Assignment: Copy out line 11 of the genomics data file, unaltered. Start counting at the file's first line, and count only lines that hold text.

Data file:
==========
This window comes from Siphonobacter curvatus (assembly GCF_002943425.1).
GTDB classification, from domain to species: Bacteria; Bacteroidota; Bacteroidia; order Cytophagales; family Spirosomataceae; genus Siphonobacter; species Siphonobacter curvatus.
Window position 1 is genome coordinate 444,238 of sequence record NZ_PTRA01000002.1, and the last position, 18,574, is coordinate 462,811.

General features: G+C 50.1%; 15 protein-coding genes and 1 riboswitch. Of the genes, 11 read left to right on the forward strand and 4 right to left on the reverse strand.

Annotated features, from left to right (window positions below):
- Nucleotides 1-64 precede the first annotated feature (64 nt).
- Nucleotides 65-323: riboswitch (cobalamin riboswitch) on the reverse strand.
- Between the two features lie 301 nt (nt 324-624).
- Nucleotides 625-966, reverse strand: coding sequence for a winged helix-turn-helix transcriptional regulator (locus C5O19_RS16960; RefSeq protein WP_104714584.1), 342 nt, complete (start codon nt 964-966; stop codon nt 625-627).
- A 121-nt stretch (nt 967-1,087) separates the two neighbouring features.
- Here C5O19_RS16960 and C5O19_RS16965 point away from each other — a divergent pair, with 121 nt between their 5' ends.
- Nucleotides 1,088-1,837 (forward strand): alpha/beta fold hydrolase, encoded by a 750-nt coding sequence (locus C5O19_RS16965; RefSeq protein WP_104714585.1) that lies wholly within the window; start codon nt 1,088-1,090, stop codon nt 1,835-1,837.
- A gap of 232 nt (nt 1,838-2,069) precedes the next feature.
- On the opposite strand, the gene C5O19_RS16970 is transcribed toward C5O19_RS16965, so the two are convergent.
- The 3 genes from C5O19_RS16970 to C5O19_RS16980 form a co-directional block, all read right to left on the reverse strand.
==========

- Here C5O19_RS16960 and C5O19_RS16965 point away from each other — a divergent pair, with 121 nt between their 5' ends.